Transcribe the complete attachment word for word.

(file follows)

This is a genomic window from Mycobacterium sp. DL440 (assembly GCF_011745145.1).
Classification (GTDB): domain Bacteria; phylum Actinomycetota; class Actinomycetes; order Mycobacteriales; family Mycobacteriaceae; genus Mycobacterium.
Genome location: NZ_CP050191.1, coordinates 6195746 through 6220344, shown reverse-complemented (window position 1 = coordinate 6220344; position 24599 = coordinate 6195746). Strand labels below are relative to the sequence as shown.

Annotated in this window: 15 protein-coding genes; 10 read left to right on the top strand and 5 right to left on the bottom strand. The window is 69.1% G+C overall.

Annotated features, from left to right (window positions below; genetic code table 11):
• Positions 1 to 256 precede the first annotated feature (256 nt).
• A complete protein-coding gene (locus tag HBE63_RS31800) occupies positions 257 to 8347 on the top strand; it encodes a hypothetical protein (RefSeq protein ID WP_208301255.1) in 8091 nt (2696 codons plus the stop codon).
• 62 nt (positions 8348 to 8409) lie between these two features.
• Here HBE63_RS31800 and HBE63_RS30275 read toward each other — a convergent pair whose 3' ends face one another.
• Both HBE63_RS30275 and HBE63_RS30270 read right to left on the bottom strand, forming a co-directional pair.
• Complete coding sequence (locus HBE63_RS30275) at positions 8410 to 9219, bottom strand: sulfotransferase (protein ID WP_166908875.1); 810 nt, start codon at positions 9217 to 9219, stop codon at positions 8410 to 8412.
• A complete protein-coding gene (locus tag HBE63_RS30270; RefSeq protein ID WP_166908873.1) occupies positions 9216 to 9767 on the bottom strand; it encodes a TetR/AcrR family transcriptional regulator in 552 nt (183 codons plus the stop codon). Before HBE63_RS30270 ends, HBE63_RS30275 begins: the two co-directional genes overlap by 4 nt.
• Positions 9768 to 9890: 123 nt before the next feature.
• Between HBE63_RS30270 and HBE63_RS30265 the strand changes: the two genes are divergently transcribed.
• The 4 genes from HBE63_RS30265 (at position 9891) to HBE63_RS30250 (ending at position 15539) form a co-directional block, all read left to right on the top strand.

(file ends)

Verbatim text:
This is a genomic window from Mycobacterium sp. DL440 (assembly GCF_011745145.1).
Classification (GTDB): domain Bacteria; phylum Actinomycetota; class Actinomycetes; order Mycobacteriales; family Mycobacteriaceae; genus Mycobacterium.
Genome location: NZ_CP050191.1, coordinates 6195746 through 6220344, shown reverse-complemented (window position 1 = coordinate 6220344; position 24599 = coordinate 6195746). Strand labels below are relative to the sequence as shown.

Annotated in this window: 15 protein-coding genes; 10 read left to right on the top strand and 5 right to left on the bottom strand. The window is 69.1% G+C overall.

Annotated features, from left to right (window positions below; genetic code table 11):
• Positions 1 to 256 precede the first annotated feature (256 nt).
• A complete protein-coding gene (locus tag HBE63_RS31800) occupies positions 257 to 8347 on the top strand; it encodes a hypothetical protein (RefSeq protein ID WP_208301255.1) in 8091 nt (2696 codons plus the stop codon).
• 62 nt (positions 8348 to 8409) lie between these two features.
• Here HBE63_RS31800 and HBE63_RS30275 read toward each other — a convergent pair whose 3' ends face one another.
• Both HBE63_RS30275 and HBE63_RS30270 read right to left on the bottom strand, forming a co-directional pair.
• Complete coding sequence (locus HBE63_RS30275) at positions 8410 to 9219, bottom strand: sulfotransferase (protein ID WP_166908875.1); 810 nt, start codon at positions 9217 to 9219, stop codon at positions 8410 to 8412.
• A complete protein-coding gene (locus tag HBE63_RS30270; RefSeq protein ID WP_166908873.1) occupies positions 9216 to 9767 on the bottom strand; it encodes a TetR/AcrR family transcriptional regulator in 552 nt (183 codons plus the stop codon). Before HBE63_RS30270 ends, HBE63_RS30275 begins: the two co-directional genes overlap by 4 nt.
• Positions 9768 to 9890: 123 nt before the next feature.
• Between HBE63_RS30270 and HBE63_RS30265 the strand changes: the two genes are divergently transcribed.
• The 4 genes from HBE63_RS30265 (at position 9891) to HBE63_RS30250 (ending at position 15539) form a co-directional block, all read left to right on the top strand.